• Luther v. Countrywide Financial Corporation: Defeated plaintiffs’ attempt to remand to state court this putative mortgage-backed securities class action brought under the federal Securities Act of 1933 involving approximately430 MBS offerings in which more than $350 billion dollars of securities were offered. This litigation was originally filed in California state court, removed in 2007 to federal court, but later remanded after an appeal to the U.S. Court of Appeals for the Ninth Circuit. After remand, Mr. Pastuszenski in January 2010 won dismissal of the case on the grounds that state courts no longer have jurisdiction to hear 1933 Act class action suits. After that ruling was reversed on appeal to the California Court of Appeal and both the California and U.S. Supreme Courts declined to review the reversal, Mr. Pastuszenski removed this litigation a second time in June 2012 on a different legal basis (the existence of federal removal jurisdiction under the US bankruptcy laws due to the bankruptcy filing in mid-2012 by certain third-party lenders that had originated loans backing the securities offerings in question). Within a few months of its removal, this matter was resolved in a $500 million settlement (along with the related Maine State and Western Teamsters class actions) that was approved by the federal district court in Los Angeles in December 2013.
  • 500.com Securities Class Action: Successfully defended the syndicate of investment banks that served as underwriters of the $86.5 million initial public offering of 500.com Ltd., a China-based provider of on-line sports lottery services, obtaining the dismissal with prejudice of all claims against the underwriter defendants. Along with 500.com, the underwriters have been sued in federal court in Los Angeles, California under the Securities Act of 1933 over alleged misstatements in the issuer’s offering documents regarding the status of its approval by Chinese governmental authorities to engage in on-line sports lottery services.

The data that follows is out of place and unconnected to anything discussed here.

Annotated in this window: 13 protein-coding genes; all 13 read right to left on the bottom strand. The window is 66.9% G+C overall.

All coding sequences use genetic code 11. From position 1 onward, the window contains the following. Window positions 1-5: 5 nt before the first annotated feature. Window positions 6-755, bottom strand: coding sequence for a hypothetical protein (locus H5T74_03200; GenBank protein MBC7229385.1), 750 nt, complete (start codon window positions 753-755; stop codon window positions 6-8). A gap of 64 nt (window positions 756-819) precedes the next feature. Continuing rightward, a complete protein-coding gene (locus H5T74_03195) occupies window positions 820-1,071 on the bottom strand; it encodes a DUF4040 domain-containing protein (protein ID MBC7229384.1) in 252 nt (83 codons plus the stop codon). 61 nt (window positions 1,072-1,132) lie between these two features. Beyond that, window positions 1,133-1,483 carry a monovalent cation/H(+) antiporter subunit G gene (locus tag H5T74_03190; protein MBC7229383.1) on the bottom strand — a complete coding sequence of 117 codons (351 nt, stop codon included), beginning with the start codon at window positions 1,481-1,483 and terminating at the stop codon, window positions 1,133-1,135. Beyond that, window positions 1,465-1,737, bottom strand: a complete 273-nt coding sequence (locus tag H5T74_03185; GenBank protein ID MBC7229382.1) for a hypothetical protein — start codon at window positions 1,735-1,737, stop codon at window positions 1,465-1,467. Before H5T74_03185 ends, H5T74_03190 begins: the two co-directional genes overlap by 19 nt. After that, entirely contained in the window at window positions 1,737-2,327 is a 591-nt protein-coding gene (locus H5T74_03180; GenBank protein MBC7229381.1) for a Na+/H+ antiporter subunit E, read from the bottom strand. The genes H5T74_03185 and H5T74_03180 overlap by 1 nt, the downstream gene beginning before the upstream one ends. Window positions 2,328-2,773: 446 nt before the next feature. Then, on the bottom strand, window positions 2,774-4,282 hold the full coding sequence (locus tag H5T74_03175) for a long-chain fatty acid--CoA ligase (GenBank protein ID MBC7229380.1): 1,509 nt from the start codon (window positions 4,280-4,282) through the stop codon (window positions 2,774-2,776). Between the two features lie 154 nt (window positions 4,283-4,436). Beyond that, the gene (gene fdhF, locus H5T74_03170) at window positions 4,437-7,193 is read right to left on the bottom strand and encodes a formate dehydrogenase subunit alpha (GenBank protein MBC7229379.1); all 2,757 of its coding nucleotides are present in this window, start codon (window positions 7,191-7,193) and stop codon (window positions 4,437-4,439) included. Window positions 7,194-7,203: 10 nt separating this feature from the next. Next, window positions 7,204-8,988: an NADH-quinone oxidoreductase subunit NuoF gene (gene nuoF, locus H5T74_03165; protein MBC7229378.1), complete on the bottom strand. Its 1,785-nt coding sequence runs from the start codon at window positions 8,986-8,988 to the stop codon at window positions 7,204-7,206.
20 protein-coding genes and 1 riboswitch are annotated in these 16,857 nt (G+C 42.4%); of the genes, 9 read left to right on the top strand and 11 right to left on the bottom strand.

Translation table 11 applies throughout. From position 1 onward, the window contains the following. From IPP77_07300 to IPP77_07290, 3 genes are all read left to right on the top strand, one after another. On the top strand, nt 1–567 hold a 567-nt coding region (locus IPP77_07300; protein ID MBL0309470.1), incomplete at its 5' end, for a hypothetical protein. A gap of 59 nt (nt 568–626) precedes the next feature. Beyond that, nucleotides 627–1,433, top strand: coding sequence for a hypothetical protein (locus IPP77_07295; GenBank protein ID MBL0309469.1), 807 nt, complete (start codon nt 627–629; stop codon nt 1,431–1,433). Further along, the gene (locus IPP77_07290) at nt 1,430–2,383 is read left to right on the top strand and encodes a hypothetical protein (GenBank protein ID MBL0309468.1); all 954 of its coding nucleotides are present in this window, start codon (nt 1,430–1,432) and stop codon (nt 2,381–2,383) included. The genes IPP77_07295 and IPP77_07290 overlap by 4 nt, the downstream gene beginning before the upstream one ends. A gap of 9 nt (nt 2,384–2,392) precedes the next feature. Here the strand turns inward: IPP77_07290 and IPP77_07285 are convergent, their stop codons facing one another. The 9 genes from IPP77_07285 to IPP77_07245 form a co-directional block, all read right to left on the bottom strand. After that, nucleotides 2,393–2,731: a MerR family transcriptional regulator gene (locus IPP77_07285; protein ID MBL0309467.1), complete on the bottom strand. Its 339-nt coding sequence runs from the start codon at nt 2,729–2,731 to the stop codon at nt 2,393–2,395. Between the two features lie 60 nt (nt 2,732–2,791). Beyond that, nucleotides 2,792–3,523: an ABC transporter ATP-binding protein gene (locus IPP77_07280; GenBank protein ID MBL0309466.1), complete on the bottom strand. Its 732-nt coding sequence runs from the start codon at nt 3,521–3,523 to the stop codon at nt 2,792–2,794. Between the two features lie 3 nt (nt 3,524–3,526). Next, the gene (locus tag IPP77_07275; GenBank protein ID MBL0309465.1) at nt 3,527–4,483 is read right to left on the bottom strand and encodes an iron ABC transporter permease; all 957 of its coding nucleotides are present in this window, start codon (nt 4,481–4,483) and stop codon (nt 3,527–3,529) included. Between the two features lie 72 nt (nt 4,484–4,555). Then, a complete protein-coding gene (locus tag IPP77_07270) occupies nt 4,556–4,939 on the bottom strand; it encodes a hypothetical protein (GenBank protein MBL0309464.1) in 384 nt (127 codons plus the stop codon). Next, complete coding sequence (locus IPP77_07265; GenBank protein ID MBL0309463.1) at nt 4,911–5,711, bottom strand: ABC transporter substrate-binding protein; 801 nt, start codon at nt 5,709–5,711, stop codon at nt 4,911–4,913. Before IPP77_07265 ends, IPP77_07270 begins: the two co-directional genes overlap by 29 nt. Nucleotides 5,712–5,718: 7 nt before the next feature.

• MoneyGram Securities Class Action: Currently representing the syndicate of investment banks that served as underwriters of a $151.8 million secondary public offering of equity securities by MoneyGram International, Inc., a leading provider of global money transfer services. Along with MoneyGram, the underwriters have been sued under the Securities Act of 1933 over alleged omissions and misstatements in the issuer’s offering documents concerning the imminent launch by one of MoneyGram’s principal retail customers of its own competing money transfer service. The suit is pending in federal court in Delaware. Defeated plaintiffs’ motion to remand this putative 1933 Act class action litigation from federal district court in Delaware to Delaware state court where it was originally filed. Lead plaintiff has now voluntarily dismissed this class action suit.